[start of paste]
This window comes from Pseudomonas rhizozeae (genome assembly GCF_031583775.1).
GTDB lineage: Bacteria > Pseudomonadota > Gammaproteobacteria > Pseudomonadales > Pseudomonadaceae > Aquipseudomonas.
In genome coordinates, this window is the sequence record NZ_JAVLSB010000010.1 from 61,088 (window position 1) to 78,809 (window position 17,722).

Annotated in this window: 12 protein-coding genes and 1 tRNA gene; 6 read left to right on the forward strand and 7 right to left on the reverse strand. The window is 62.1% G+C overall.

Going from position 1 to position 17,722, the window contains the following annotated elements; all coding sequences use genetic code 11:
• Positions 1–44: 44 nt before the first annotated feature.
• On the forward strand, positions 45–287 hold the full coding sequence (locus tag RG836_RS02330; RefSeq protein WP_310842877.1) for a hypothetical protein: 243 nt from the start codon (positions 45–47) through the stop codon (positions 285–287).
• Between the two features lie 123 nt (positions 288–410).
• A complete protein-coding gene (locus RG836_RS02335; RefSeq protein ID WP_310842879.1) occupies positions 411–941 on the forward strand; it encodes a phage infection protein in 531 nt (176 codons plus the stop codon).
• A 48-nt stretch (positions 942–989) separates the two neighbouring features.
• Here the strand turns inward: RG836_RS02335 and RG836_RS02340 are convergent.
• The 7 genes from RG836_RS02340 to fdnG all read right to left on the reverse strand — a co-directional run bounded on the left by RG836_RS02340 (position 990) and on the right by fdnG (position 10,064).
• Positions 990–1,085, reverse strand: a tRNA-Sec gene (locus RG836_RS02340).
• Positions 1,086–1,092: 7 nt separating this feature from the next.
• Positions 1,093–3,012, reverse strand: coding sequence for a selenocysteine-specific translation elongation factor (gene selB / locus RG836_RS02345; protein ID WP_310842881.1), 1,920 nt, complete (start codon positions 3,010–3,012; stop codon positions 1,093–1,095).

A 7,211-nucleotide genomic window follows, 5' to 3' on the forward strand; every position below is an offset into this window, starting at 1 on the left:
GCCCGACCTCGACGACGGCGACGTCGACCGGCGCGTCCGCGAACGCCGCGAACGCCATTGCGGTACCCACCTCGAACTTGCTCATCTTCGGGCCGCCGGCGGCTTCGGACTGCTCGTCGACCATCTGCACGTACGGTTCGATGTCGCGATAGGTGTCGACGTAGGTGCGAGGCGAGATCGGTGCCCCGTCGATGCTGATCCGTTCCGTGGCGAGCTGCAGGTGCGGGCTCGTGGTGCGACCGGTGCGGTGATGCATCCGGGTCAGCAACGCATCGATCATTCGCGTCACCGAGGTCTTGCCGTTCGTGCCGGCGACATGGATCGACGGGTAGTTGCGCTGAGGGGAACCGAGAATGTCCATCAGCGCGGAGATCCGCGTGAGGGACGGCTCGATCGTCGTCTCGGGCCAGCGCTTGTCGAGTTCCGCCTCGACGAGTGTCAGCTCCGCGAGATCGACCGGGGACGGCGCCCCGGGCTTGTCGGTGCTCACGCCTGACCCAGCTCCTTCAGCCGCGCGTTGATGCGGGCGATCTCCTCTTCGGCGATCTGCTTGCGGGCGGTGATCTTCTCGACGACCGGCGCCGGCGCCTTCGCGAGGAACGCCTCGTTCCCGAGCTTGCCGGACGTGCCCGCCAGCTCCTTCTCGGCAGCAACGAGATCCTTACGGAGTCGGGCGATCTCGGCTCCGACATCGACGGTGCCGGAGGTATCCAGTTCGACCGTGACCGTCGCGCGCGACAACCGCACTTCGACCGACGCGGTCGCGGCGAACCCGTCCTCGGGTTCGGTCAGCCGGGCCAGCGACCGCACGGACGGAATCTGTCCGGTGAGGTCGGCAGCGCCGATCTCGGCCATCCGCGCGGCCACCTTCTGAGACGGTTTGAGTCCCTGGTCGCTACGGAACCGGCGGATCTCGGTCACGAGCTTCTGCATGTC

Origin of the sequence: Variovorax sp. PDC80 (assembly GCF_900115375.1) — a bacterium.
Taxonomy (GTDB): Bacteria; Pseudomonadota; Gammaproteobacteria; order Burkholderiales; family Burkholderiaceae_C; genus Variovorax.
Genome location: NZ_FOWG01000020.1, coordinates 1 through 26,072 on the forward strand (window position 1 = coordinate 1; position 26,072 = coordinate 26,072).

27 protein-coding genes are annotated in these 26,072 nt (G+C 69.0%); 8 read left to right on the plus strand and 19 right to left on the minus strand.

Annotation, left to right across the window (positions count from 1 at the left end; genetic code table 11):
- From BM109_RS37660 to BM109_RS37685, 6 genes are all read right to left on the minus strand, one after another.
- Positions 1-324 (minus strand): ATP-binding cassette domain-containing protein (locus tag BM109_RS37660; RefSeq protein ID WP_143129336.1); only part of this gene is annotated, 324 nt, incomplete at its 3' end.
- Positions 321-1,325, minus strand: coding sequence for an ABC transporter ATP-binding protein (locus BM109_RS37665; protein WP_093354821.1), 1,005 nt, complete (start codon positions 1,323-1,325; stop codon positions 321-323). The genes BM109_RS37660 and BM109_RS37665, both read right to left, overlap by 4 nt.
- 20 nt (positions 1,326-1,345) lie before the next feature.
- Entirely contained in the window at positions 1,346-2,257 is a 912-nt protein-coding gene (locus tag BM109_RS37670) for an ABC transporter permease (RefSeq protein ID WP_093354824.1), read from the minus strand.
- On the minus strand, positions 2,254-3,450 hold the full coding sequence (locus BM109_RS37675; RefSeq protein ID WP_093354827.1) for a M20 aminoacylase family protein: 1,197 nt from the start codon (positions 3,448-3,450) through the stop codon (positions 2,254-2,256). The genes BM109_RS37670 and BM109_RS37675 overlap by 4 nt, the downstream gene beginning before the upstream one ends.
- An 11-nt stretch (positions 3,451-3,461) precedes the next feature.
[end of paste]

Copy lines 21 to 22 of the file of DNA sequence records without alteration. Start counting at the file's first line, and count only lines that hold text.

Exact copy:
27 protein-coding genes are annotated in these 26,072 nt (G+C 69.0%); 8 read left to right on the plus strand and 19 right to left on the minus strand.

Annotation, left to right across the window (positions count from 1 at the left end; genetic code table 11):